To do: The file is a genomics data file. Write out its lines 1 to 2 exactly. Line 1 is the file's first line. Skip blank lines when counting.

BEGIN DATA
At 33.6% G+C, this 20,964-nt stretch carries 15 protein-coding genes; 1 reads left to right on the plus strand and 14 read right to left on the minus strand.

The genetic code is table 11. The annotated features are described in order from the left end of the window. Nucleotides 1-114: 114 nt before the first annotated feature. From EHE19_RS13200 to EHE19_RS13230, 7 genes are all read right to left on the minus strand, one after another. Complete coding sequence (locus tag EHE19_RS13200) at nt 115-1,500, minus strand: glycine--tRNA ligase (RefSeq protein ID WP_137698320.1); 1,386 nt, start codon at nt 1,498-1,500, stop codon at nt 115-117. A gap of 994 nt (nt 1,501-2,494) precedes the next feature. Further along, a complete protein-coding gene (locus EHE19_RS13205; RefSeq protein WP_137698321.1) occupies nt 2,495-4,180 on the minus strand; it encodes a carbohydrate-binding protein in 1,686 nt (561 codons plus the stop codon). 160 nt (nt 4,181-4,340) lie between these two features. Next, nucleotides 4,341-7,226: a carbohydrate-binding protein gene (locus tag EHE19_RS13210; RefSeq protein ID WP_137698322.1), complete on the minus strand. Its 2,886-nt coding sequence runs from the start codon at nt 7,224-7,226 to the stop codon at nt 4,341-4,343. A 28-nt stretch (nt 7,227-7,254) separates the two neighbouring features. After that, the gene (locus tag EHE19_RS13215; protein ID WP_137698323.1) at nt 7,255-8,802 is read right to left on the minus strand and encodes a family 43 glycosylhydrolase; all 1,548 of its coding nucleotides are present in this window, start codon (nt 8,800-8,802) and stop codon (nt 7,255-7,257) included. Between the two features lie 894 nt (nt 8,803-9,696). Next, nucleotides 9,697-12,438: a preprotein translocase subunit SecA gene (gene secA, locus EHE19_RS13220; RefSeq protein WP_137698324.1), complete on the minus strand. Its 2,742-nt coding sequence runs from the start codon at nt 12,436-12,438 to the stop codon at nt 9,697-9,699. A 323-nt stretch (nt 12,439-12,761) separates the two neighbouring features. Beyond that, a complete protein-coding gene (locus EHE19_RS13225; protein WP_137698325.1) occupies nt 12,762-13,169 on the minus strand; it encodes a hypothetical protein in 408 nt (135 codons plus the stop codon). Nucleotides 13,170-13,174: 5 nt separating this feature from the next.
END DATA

At 33.6% G+C, this 20,964-nt stretch carries 15 protein-coding genes; 1 reads left to right on the plus strand and 14 read right to left on the minus strand.

The genetic code is table 11. The annotated features are described in order from the left end of the window. Nucleotides 1-114: 114 nt before the first annotated feature. From EHE19_RS13200 to EHE19_RS13230, 7 genes are all read right to left on the minus strand, one after another. Complete coding sequence (locus tag EHE19_RS13200) at nt 115-1,500, minus strand: glycine--tRNA ligase (RefSeq protein ID WP_137698320.1); 1,386 nt, start codon at nt 1,498-1,500, stop codon at nt 115-117. A gap of 994 nt (nt 1,501-2,494) precedes the next feature. Further along, a complete protein-coding gene (locus EHE19_RS13205; RefSeq protein WP_137698321.1) occupies nt 2,495-4,180 on the minus strand; it encodes a carbohydrate-binding protein in 1,686 nt (561 codons plus the stop codon). 160 nt (nt 4,181-4,340) lie between these two features. Next, nucleotides 4,341-7,226: a carbohydrate-binding protein gene (locus tag EHE19_RS13210; RefSeq protein ID WP_137698322.1), complete on the minus strand. Its 2,886-nt coding sequence runs from the start codon at nt 7,224-7,226 to the stop codon at nt 4,341-4,343. A 28-nt stretch (nt 7,227-7,254) separates the two neighbouring features. After that, the gene (locus tag EHE19_RS13215; protein ID WP_137698323.1) at nt 7,255-8,802 is read right to left on the minus strand and encodes a family 43 glycosylhydrolase; all 1,548 of its coding nucleotides are present in this window, start codon (nt 8,800-8,802) and stop codon (nt 7,255-7,257) included. Between the two features lie 894 nt (nt 8,803-9,696). Next, nucleotides 9,697-12,438: a preprotein translocase subunit SecA gene (gene secA, locus EHE19_RS13220; RefSeq protein WP_137698324.1), complete on the minus strand. Its 2,742-nt coding sequence runs from the start codon at nt 12,436-12,438 to the stop codon at nt 9,697-9,699. A 323-nt stretch (nt 12,439-12,761) separates the two neighbouring features. Beyond that, a complete protein-coding gene (locus EHE19_RS13225; protein WP_137698325.1) occupies nt 12,762-13,169 on the minus strand; it encodes a hypothetical protein in 408 nt (135 codons plus the stop codon). Nucleotides 13,170-13,174: 5 nt separating this feature from the next.